Dummy's Guide to Tanking in Today's NBA

Brett David RobertsCorrespondent IFebruary 22, 2013

SACRAMENTO, CA - FEBRUARY 19: Tim Duncan #21 of the San Antonio Spurs smiles as he runs down court during their win over the Sacramento Kings at Sleep Train Arena on February 19, 2013 in Sacramento, California.  NOTE TO USER: User expressly acknowledges and agrees that, by downloading and or using this photograph, User is consenting to the terms and conditions of the Getty Images License Agreement.  (Photo by Ezra Shaw/Getty Images)
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Tanking is an unfortunate part of the NBA. Teams that aren't in the playoff race often like to assure they miss the playoffs, and it's a fairly well-known fact even amongst casual fans that teams sometimes sacrifice winning for the sake of obtaining the best chance at a high lottery pick.

The worst teams get the most ping pong balls in the lottery hopper and have the best chance of winning a No. 1 pick.

But sometimes things backfire for teams, as it did for the worst teams in the 1993 Draft Lottery, who struck out on the chance to draft first in a pretty rich crop of rookies that year.  

In the 1992-93 season, the Orlando Magic missed the playoffs by just one game, finishing with a .500 record under Shaquille O'Neal early in his career. Despite having the worst chances of landing the No. 1 pick, the Magic won it and used the pick to draft Chris Webber, whom they immediately dealt for the No. 3 overall pick Anfernee "Penny" Hardaway and a host of future draft picks from Golden State.

Then, of course, there is the added dimension of the fact that a high pick does not guarantee a franchise player. Great busts have been taken first overall in the past.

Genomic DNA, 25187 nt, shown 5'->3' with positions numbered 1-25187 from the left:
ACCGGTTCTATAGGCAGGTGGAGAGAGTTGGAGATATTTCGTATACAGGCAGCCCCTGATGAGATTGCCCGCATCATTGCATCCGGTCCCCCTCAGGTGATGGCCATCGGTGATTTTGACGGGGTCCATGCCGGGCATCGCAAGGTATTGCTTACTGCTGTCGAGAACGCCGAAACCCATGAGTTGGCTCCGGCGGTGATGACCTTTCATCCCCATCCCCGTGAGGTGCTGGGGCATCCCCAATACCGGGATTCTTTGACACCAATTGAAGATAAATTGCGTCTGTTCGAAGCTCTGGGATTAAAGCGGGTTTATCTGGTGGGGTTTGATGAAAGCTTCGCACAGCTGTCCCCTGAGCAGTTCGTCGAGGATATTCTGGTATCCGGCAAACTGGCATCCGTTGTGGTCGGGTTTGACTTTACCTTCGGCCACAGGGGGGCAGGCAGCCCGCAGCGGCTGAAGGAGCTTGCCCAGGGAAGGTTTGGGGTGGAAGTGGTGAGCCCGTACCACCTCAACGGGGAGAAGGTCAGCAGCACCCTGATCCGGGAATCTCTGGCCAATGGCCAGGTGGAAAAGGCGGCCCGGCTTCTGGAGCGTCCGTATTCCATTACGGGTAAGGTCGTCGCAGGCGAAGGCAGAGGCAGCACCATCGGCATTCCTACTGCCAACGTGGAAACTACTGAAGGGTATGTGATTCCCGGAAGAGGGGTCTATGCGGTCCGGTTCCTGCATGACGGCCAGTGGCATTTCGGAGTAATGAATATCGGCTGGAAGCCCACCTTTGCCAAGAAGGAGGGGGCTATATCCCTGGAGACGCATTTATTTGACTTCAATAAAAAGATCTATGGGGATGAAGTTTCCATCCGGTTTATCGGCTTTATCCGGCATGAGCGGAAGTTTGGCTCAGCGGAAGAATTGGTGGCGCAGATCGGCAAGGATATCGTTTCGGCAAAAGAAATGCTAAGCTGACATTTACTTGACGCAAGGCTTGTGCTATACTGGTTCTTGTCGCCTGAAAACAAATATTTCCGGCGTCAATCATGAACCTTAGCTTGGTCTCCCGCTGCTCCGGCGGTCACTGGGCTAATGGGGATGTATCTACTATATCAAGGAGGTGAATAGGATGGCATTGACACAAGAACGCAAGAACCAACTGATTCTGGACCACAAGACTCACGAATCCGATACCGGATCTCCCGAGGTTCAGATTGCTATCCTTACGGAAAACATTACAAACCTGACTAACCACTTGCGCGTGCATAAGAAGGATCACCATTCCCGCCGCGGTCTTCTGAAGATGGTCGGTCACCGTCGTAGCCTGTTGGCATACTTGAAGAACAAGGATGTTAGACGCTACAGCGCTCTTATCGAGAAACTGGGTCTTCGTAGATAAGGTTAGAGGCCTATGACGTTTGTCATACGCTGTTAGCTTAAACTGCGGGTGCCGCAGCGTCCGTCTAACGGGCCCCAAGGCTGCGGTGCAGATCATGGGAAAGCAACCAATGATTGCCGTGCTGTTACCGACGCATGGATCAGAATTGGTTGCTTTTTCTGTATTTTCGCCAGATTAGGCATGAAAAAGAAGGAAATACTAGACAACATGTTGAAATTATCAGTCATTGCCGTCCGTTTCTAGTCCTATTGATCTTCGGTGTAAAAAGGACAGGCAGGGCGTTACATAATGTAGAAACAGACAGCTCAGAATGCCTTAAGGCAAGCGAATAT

From 2005 to 2007, the draft failed to produce franchise talent at the No. 1 slot, with Andrew Bogut ('05), Andrea Bargnani ('06) and Greg Oden ('07). Only Bargnani is still with his original team, and the Toronto Raptors sorely wish that wasn't the case, as they shopped the Italian bust heavily at the trade deadline.

But more often than not, tanking pays off for teams who are unfortunate enough to do it. The 2002-03 Cleveland Cavaliers certainly don't regret finishing near the bottom that year, as it enabled them to draft one of the best players in NBA history in LeBron James. In the long term, however, the Cavs were unable to keep James when he became a free agent.

So, even if a team is able to obtain a high pick and actually land the franchise talent they desire, there's little guarantee that any such player will spend the better part of his NBA career playing for the team that drafted him.

Then again, sometimes that does happen. In 1996-97, the San Antonio Spurs tanked in a weird way: David Robinson suffered a season-ending injury, and the Spurs plummeted to the bottom of the league's standings without their Hall of Famer. That drop enabled them, however, to land another franchise talent with the No. 1 overall pick in the '97 draft, future Hall of Famer Tim Duncan.

The Spurs' twin tower lineup of Robinson and Duncan went on to win a title in 1999 and 2003. The Spurs, of course, would go on to win two more titles after The Admiral hung it up, and they've been a relevant NBA contender for over 15 seasons now. Sometimes, as you see, tanking can really work out.

As the 2012-13 NBA season winds down towards its conclusion, expect teams like the Orlando Magic, Charlotte Bobcats, Washington Wizards, New Orleans Hornets, Sacramento Kings and Phoenix Suns to make a strong push to finish with the worst record in the league.

No, there are no franchise-changing talents available in this year's rookie crop. However, the chance to land Kansas' Ben McLemore or UCLA's Shabazz Muhammad, among others, may be too tempting for teams to pass up.

The real tanking may be seen in the 2013-14 NBA season. It's expected to be the best top-heavy draft since LBJ's class in 2003, and teams have been very hesitant to give up picks in the 2014 NBA draft. With guys like Jabari Parker and Andrew Wiggins available for teams to choose from, there will be some jostling to, well, not win games.